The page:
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United States Public Health Service: A constituent organization of the Department of health and human services concerned with protecting and improving the health of the nation.
 Science Education: Essentials of Environmental Science

Tree Identification: How To Use a Dichotomous Key

JoVE Science Education

Source: Laboratories of Margaret Workman and Kimberly Frye - Depaul University

A dichotomous key is a tool that identifies items in nature, such as leaves. This method is based on the idea of choosing between two characteristics. The word dichotomous comes from two Greek words that mean “to divide into two parts.” In a dichotomous key for leaf identification, each pair of phrases describes different features of the leaf. Only one of the phrases correctly applies to the leaf being keyed out. The correct phrase leads to the next pair of phrases, or states the name of the tree from which the leaf came. Using a field guide to trees and the iTree National Tree Benefits Calculator helps to identify trees in a field investigation, which shows the significance of trees in terms of their environmental benefits, such as storm water management, increasing property value, energy efficiency, air quality, and carbon sequestration.

 JoVE Medicine

Myo-mechanical Analysis of Isolated Skeletal Muscle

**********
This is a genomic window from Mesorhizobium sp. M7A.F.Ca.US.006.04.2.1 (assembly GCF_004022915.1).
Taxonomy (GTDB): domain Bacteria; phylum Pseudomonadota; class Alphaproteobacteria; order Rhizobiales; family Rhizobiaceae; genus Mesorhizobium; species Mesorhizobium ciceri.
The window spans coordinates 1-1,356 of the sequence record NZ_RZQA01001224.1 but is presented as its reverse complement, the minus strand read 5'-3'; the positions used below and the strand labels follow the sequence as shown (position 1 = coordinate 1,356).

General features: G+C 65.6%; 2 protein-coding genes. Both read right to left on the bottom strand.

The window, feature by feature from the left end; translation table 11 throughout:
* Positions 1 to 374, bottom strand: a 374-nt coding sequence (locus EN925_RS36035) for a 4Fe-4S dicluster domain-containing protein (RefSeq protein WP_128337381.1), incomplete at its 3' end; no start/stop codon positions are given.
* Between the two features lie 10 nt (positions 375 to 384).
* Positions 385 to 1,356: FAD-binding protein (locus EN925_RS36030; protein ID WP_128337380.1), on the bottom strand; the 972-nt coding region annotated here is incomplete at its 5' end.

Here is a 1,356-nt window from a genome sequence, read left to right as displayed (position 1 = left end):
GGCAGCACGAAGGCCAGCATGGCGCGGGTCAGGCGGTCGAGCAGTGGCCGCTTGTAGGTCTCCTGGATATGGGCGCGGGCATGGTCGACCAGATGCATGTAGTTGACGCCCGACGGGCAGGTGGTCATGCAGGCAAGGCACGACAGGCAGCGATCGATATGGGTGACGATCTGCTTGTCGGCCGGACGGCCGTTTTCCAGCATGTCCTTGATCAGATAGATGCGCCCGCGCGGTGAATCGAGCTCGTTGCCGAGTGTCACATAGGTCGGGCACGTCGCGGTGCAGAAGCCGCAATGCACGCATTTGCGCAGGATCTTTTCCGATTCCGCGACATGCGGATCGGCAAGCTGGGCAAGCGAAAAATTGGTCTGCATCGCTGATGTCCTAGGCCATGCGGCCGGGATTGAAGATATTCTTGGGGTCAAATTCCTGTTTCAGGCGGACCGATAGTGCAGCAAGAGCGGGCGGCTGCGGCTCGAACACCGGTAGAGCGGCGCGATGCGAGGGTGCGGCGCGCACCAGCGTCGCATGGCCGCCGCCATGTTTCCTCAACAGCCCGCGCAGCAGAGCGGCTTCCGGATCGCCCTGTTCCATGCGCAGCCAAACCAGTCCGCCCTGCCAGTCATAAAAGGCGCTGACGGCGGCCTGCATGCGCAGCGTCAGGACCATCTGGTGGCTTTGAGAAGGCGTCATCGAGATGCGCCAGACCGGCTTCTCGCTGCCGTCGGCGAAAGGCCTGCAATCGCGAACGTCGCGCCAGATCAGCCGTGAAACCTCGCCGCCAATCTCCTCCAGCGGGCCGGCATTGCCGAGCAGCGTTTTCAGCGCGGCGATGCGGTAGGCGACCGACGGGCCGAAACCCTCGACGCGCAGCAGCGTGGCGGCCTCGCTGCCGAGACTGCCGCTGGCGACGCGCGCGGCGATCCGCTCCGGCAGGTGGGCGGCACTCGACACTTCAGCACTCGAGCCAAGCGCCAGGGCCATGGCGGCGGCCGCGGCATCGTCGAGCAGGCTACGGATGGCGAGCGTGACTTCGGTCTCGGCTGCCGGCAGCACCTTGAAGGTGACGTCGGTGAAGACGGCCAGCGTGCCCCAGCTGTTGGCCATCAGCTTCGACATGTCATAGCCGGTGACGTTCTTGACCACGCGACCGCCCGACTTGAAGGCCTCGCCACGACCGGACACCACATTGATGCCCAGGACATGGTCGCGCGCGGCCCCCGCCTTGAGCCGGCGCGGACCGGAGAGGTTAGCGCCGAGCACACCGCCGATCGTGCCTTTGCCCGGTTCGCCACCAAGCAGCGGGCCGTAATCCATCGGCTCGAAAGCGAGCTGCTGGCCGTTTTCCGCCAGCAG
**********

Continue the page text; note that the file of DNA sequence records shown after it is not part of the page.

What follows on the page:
1Cardiovascular Research Institute, University of California San Francisco, 2Department of Pediatrics, University of California San Francisco, 3Department of Biology, San Francisco State University, 4Department of Medicine, University of California San Francisco, 5Eli and Edythe Broad Center of Regeneration Medicine & Stem Cell Research, University of California San Francisco


JoVE 2582

 JoVE Biology

A Hybrid DNA Extraction Method for the Qualitative and Quantitative Assessment of Bacterial Communities from Poultry Production Samples

1Egg Safety and Quality Research Unit, USDA-Agricultural Research Service, 2Poultry Microbiological Safety and Processing Research Unit, USDA-Agricultural Research Service, 3Department of Biochemistry and Biophysics, Oregon State University, 4College of Public Health, University of Georgia, 5Department of Biological Sciences, Center for Microbial Genetics and Genomics, Northern Arizona University


JoVE 52161

 JoVE Biology

Computer-assisted Large-scale Visualization and Quantification of Pancreatic Islet Mass, Size Distribution and Architecture